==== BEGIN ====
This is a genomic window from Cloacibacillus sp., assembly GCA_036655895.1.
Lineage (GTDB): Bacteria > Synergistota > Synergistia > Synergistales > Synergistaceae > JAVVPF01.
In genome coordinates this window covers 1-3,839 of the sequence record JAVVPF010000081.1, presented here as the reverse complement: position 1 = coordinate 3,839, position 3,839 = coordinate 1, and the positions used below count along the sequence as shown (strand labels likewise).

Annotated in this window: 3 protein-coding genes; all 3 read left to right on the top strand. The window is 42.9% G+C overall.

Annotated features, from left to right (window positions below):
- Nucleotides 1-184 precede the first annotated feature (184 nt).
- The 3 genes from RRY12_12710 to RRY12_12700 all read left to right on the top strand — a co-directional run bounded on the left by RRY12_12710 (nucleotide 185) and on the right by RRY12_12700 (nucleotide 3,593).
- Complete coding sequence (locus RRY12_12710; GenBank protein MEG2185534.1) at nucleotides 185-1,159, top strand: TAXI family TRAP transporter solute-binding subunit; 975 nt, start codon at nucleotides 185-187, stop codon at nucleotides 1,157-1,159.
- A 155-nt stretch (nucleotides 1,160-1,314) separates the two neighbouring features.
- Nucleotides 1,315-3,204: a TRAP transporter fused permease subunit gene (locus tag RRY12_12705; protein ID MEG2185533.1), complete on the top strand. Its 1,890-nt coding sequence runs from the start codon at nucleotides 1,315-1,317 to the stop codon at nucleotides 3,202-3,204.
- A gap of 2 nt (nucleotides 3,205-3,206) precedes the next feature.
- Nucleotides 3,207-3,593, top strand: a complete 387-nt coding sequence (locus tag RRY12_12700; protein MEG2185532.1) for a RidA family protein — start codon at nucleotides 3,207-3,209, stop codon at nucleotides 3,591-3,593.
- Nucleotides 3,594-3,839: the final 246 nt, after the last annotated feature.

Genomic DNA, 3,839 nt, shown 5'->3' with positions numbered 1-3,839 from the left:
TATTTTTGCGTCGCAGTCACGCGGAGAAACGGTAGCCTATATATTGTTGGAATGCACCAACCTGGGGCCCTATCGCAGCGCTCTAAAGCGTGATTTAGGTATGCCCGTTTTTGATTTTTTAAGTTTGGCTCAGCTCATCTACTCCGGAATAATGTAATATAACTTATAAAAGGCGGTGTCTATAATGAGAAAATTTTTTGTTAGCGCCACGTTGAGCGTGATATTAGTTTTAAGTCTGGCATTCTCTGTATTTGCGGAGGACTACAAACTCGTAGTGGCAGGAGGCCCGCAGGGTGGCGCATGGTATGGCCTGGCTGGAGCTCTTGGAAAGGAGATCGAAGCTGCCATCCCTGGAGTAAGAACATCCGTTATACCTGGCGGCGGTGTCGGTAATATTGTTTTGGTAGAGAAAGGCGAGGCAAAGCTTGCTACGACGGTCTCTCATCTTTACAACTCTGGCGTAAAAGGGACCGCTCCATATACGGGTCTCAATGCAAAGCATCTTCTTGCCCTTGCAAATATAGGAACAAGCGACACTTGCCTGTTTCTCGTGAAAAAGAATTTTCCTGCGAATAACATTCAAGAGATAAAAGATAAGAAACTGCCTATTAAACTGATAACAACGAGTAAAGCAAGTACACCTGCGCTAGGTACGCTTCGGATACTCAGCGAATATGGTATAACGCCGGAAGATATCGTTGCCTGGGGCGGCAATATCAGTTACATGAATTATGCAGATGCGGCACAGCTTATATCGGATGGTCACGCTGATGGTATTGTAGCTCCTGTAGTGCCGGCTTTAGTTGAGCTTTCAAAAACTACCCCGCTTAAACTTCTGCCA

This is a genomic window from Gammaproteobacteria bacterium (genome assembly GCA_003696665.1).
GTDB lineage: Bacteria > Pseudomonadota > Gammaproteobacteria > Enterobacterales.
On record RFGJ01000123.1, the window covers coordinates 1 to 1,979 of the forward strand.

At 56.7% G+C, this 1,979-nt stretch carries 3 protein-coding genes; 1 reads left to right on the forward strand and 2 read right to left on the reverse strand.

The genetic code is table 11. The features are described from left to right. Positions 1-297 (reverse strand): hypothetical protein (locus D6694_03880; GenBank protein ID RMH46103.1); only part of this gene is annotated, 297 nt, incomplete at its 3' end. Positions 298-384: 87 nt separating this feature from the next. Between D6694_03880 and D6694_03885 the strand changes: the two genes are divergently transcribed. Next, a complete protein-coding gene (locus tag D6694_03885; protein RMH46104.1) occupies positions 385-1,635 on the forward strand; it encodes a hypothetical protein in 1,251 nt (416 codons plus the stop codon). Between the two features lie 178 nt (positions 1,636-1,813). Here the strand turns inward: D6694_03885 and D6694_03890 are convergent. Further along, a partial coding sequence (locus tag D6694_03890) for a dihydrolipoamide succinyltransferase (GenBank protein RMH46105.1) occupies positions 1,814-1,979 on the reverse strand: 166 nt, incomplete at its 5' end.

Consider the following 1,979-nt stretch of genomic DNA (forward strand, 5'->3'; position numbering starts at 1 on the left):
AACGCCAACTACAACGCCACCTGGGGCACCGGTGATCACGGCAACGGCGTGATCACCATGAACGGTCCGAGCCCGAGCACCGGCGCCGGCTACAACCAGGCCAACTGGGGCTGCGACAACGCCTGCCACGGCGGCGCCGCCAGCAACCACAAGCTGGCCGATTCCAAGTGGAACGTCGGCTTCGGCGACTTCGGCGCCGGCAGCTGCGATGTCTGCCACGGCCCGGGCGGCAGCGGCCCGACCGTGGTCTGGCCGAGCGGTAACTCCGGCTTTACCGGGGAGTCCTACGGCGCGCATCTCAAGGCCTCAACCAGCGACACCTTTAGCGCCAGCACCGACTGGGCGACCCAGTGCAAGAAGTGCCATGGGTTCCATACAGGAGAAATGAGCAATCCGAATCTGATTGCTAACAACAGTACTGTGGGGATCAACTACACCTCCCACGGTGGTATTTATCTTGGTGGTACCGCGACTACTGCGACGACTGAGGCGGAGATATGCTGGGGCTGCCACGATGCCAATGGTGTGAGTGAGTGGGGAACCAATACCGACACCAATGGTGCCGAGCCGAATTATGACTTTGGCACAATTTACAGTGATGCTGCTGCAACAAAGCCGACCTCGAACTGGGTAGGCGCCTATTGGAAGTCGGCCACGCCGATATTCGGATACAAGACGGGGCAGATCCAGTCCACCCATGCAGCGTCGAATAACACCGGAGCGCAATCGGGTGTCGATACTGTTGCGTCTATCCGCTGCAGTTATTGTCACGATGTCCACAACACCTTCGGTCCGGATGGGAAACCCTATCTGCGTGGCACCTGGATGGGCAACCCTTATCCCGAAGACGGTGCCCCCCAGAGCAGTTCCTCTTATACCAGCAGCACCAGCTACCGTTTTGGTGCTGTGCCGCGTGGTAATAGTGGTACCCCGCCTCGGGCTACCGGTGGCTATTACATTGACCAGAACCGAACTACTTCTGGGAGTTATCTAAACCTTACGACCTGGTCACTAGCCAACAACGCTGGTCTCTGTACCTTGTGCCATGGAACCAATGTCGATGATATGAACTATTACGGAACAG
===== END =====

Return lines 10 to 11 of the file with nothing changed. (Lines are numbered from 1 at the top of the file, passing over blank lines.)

- Nucleotides 1,315-3,204: a TRAP transporter fused permease subunit gene (locus tag RRY12_12705; protein ID MEG2185533.1), complete on the top strand. Its 1,890-nt coding sequence runs from the start codon at nucleotides 1,315-1,317 to the stop codon at nucleotides 3,202-3,204.
- A gap of 2 nt (nucleotides 3,205-3,206) precedes the next feature.